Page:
Senior Vice President of CNN US Andrew Morse visited Wallis Annenberg Hall Wednesday evening for an open discussion about CNN logistics and the shift in journalism to online.
Led by Annenberg Director Willow Bay and Erna Smith, professor of journalism, the talk hosted Morse and alumna Wendy Brundige, CNN supervising producer. Each contributed to the hour-long conversation and took questions from students enrolled in JOUR 201: History of News in Modern America afterward.
Morse opened up the discussion by stressing how a career in journalism differs from a conventional job.
“The irony of this business, quite frankly, is that you spend often times the bulk of your career learning different skills,” Morse said. “You learn how to shoot … edit … write … produce … [and] report. With each skill set that you get, often times … that opens up different opportunities for you throughout your career. Your career often times takes turns you never expected and that’s largely happened to me. In any given day now, it’s actually impossible for me to give you a sense … [of what my] day looks like, because truly … every day is different.”
According to Morse, the slow shift from TV to online has helped CNN stay true to its focus on news coverage.
“CNN in it’s DNA is about the news,” Morse said. “It’s why when something happens in the world people come to us on air or online. We don’t want to be in the political chat channel -— we want to be a news channel.”
No one knows the path journalism is taking online, according to Morse, but he said CNN is dedicated to combining digital and broadcast.
“Fundamentally one of the things we are doing … is, in a really meaningful way, trying to put all of our resources together so that we’re approaching every day and every story from a holistic view on every platform so that digital and television work hand in hand,” Morse said. “It’s hard. Anybody who tells you they have all the answers is lying, because they don’t, because we’re figuring it out as we go, but what we’re finding is we want the most reporting resources we can have.”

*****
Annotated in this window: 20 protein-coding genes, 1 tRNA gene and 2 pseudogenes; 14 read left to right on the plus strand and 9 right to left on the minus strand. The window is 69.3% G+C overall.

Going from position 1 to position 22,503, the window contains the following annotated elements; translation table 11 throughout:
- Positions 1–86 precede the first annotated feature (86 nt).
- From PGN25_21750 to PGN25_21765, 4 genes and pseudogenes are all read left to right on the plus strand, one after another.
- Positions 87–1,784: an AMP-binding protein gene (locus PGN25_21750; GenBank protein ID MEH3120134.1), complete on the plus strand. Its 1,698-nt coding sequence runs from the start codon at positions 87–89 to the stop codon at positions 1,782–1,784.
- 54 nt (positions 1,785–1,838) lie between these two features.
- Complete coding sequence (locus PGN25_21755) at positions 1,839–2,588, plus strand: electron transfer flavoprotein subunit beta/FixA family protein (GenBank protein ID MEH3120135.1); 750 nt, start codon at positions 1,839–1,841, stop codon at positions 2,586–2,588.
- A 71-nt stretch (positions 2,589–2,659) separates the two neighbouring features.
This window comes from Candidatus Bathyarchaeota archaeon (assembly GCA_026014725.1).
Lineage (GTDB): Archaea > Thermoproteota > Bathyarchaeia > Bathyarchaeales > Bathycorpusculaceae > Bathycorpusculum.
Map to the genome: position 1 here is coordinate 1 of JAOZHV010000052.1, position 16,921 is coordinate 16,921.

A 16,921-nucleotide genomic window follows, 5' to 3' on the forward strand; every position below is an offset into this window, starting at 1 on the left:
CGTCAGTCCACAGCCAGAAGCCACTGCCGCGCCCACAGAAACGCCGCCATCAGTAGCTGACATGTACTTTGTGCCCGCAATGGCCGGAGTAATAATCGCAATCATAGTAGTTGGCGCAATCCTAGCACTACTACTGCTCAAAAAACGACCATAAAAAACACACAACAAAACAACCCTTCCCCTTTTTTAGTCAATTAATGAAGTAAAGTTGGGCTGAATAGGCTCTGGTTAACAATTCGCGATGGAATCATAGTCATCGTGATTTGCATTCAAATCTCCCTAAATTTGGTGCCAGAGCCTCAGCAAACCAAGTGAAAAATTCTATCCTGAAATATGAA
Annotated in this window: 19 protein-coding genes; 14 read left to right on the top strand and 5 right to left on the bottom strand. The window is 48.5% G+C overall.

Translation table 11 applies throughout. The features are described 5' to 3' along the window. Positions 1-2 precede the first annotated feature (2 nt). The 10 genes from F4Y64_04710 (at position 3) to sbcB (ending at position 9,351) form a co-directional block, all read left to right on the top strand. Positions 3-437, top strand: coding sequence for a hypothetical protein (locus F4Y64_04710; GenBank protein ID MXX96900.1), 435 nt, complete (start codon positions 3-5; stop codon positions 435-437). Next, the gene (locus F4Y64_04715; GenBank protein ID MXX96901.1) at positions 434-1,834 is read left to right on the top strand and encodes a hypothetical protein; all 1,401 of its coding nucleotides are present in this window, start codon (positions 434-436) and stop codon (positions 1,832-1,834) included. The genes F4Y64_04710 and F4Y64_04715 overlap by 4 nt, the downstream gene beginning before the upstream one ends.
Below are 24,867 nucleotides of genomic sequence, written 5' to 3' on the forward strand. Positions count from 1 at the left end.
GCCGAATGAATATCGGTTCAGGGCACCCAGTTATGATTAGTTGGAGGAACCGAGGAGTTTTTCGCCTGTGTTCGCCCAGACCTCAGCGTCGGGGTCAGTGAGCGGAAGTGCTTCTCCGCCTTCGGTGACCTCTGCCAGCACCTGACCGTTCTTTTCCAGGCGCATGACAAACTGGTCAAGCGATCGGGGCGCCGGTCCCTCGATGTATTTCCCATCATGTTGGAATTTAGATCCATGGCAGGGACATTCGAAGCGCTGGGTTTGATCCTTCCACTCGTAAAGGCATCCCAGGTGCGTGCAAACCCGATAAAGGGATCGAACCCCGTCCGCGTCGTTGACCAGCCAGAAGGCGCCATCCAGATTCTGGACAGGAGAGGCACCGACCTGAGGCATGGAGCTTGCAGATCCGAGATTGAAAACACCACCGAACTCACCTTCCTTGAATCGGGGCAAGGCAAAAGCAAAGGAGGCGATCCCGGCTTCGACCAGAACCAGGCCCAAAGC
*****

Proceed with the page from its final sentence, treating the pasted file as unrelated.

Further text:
In response to a rise in citizen journalists, Morse said CNN uses social media to see criticism and get a sense of their audiences’ opinions and voices.
“It’s a great early warning listening device,” Morse said. “It’s still our responsibility journalistically to sift through what we’re seeing.”
To better use resources, Brundige said CNN’s website is being used to tap into homes and provide a new one-on-one experience for the audience by changing their reporting style.
“I think [news is] much more personal than it’s ever been,” Brundige said. “Anyone who tries to come though my group to try to do an original video that I’m going to put online [should not be] coming across like a TV reporter doing a traditional stand-up telling me what’s happening. That’s not what I want at all. If you think about the experience … you may be watching [news] on a desktop, but you are also probably watching it on a tablet or phone. If you’re watching it on your iPhone, you’re holding your phone. It’s a one-on-one experience. So people telling you what’s happening needs to be sharing it like they’re your friends and that’s a hard thing to do.”
CNN’s primary goal is to inform even when attempting a new broadcast style online, according to Brundige.
“Think about what people want,” Brundige said. “Think about what you can give them that’s different from what they can read or see on TV. Think about how to make it personal and connect, and use all of the journalism.”
James Ortiz, a junior majoring in communication, agreed that online platforms will aid the future of journalism.
“All of [the speakers], even some students, brought up the point of how there’s a huge trend moving towards more online digital platforms and how that’s probably the next big step towards evolution in the news industry,” Ortiz said. “It’s not so much typical broadcast. Now, it’s how can we use different platforms and leverage them for different audiences and age groups.”